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Thymus development and infant and child mortality in rural Bangladesh
Department of Population Health, London School of Hygiene & Tropical Medicine, England.
Department of Population Health, London School of Hygiene & Tropical Medicine, England.
Department of Clinical Trials and Clinical Epidemiology, Faculty of Medicine, University of Tsukuba, Japan.
Uppsala University, Disciplinary Domain of Medicine and Pharmacy, Faculty of Medicine, Department of Women's and Children's Health. (Internationell barnhälsa och nutrition)
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2014 (English)In: International Journal of Epidemiology, ISSN 0300-5771, E-ISSN 1464-3685, Vol. 43, no 1, 216-23 p.Article in journal (Refereed) Published
Abstract [en]

BACKGROUND: Data from West Africa indicate that a small thymus at birth and at 6 months of age is a strong and independent risk factor for infection-related mortality up to 24 and 36 months of age, respectively. We investigated the association between thymus size (thymic index, TI) in infancy and subsequent infant and child survival in a contemporary South Asian population.

METHODS: The study focused on the follow-up of a randomized trial of prenatal nutritional interventions in rural Bangladesh (ISRCTN16581394), with TI measured longitudinally in infancy (at birth and weeks 8, 24 and 52 of age) and accurate recording of mortality up to 5 years of age.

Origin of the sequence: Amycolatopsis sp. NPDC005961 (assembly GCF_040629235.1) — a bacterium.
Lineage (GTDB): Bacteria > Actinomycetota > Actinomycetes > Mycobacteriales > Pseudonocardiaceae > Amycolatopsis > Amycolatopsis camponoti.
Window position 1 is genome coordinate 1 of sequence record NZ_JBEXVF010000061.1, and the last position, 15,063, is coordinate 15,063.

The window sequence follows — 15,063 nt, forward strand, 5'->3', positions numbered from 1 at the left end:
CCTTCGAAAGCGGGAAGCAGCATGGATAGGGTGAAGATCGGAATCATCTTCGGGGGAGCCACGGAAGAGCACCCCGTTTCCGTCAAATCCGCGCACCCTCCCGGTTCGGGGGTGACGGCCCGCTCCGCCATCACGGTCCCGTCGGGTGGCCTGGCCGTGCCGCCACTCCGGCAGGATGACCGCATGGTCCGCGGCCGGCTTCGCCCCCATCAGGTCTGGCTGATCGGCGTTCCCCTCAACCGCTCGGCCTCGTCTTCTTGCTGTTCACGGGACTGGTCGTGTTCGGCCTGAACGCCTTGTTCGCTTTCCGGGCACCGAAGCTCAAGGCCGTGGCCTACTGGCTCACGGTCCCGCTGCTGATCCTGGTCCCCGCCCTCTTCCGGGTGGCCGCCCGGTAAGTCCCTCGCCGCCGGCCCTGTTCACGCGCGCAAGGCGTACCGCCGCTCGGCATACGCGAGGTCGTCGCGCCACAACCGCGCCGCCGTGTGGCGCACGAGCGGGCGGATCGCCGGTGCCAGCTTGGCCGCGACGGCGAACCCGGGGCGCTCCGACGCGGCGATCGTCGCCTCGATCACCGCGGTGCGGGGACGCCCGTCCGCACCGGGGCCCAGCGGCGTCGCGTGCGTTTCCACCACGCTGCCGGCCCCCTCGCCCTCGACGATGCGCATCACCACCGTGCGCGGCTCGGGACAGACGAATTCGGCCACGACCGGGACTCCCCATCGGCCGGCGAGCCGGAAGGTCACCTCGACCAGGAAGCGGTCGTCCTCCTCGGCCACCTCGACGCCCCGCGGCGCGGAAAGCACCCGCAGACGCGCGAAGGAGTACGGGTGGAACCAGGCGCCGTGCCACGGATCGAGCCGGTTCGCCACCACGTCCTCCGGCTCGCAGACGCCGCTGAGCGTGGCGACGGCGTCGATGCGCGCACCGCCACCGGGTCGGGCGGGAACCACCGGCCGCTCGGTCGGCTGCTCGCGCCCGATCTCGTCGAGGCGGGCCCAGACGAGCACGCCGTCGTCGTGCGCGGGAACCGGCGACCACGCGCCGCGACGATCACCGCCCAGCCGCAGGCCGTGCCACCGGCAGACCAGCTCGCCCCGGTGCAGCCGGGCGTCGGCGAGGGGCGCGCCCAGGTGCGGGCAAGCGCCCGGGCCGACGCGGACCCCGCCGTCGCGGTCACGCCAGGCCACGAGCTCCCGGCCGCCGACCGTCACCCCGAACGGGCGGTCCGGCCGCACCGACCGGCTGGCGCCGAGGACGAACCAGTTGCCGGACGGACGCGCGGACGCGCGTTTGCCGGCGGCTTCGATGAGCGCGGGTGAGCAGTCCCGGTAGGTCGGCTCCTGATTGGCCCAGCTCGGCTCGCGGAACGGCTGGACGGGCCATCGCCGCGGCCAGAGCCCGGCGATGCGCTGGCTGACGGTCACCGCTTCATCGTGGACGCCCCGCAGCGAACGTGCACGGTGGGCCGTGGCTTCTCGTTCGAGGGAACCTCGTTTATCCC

RESULTS: A total of 3267 infants were born into the Maternal and Infant Nutrition Interventions, Matlab study; data on TI were available for 1168 infants at birth, increasing to 2094 infants by 52 weeks of age. TI in relation to body size was largest at birth, decreasing through infancy. For infants with at least one measure of TI available, there were a total of 99 deaths up to the age of 5 years. No association was observed between TI and subsequent mortality when TI was measured at birth. However, an association with mortality was observed with TI at 8 weeks of age [odds ratio (OR) for change in mortality risk associated with 1 standard deviation change in TI: all deaths: OR = 0.64, 95% confidence interval (CI) 0.41, 0.98; P = 0.038; and infection-related deaths only: OR = 0.32, 95% CI 0.14, 0.74; P = 0.008]. For TI when measured at 24 and 52 weeks of age, the numbers of infection-related deaths were too few (3 and 1, respectively) for any meaningful association to be observed.

CONCLUSION: These results confirm that thymus size in early infancy predicts subsequent survival in a lower mortality setting than West Africa. The absence of an effect at birth and its appearance at 8 weeks of age suggests early postnatal influences such as breast milk trophic factors.

Place, publisher, year, edition, pages
2014. Vol. 43, no 1, 216-23 p.
National Category
Medical and Health Sciences
URN: urn:nbn:se:uu:diva-219899DOI: 10.1093/ije/dyt232ISI: 000332341300032PubMedID: 24366492OAI: oai:DiVA.org:uu-219899DiVA: diva2:703430
Available from: 2014-03-06 Created: 2014-03-06 Last updated: 2014-04-08Bibliographically approved

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Persson, Lars-Åke
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